7 Facts You Didn’t Know About Your Memory & Knowledge Retention
The storage capacity of the human brain is virtually limitless. So you don’t really have an excuse to stop learning.
The mind must be exercised just like any other muscle in the body. The harder you think about a memory, the more likely you are to remember it accurately. Thinking will create a stronger link between active neurons. This is why knowledge retention methods and tips are so handy to have. Just reading helps (if the subject interests you), but you really have to work and do some brain squats to retain knowledge.
Attention spans are getting shorter. In 2000, the average attention span was 12 seconds. Now, it’s 8 seconds. That’s shorter than the 9-second attention span of the average goldfish. This is where regular quizzing can step in and tackle both the attention span (interactivity stimulates!) and boost retention.
Your brain starts slowing down at the ripe old age of 24, but peaks for different cognitive skills at different ages. In fact, at any given age, you’re likely getting better at some things and worse at others. So you can develop a cool new skill at the young age of 70! Basically…You’re never too old to learn 😉
Forgetting isn’t just the learner’s fault — the presentation of information can either hinder or spur a memory. So try making relevant and interesting content.
To learn, the brain builds on existing knowledge — that’s why practice can make perfect.
Improving Knowledge Retention, How To Do It
Create Bite-sized Learning Objectives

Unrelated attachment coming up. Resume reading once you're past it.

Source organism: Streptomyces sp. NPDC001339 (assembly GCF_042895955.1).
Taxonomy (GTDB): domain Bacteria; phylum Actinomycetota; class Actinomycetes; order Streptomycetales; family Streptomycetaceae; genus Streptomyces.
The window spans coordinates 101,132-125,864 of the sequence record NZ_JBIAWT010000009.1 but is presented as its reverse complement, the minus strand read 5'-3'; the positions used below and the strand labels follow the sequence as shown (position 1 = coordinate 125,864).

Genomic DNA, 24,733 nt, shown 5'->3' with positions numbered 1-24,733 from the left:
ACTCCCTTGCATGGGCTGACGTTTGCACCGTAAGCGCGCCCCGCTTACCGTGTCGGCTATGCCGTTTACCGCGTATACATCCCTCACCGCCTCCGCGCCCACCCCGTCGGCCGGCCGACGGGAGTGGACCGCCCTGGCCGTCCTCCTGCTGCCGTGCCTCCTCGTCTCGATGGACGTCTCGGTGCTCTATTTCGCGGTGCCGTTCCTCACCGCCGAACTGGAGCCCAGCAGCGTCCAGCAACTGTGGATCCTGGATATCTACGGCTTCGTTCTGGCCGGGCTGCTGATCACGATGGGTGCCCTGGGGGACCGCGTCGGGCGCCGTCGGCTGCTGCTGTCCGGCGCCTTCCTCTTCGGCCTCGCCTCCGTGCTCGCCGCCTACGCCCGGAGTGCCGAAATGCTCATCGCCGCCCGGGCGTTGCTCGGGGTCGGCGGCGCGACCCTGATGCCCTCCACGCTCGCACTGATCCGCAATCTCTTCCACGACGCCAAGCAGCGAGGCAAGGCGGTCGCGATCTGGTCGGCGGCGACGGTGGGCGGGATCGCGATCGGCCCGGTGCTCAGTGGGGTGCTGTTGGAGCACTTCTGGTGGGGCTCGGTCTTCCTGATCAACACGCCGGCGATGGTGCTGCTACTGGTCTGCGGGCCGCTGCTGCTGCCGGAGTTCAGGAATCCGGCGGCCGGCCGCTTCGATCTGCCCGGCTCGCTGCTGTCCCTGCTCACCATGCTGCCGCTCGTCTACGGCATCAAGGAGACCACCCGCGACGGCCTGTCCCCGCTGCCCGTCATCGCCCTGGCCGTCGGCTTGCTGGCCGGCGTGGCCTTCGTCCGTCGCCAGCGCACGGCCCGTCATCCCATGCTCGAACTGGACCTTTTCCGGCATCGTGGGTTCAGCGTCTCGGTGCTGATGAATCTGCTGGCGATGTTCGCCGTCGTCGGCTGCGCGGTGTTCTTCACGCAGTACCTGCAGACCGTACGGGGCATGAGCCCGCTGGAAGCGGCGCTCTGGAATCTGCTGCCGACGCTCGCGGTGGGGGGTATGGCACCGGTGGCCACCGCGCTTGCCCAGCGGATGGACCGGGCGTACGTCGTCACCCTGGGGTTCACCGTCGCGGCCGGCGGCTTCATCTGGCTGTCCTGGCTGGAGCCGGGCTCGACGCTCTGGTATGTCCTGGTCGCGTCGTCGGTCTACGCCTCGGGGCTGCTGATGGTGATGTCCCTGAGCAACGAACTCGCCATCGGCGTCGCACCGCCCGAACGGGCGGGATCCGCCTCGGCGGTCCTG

Setting smaller learning objectives is a great way to divide your block of information into smaller and easier to remember chunks, that are way more manageable. Trying to remember too much in one go is why most people have trouble retaining knowledge. Keep in mind that the same goes for the length of your study sessions. As a human being, you can only concentrate for a relatively short time span. So keep it short and try to create easy learning objectives.
Create a Story
People retain information better if they if you have an emotional connection with the thing being learned. Create small and simple stories or situations you can relate to. This helps with retaining the knowledge but also with understanding it better. Be careful not to overcomplicate things, it’s easy to get carried away with small details and forget what your learning objectives were supposed to be in the first place.
Active Learning Instead of Passive
Don’t just read but actively use course materials. Create interactive activities, simulations or even use real-life examples to activate yourself to use the knowledge you want to retain. Write it and repeat it out loud or create mini-quizzes you can do after each objective to help retain the knowledge.
Test, Quiz, Ask
One of the simplest knowledge retention techniques is to incorporate a quiz into your learning content. It helps you to keep track of your own progress and lets you see what you have learned and retained. The best way of doing this is by testing yourself throughout the whole study process. This has two benefits:
This gives you an opportunity to review your notes
You’ll have a better idea of what the important themes and topics of the material are by the end.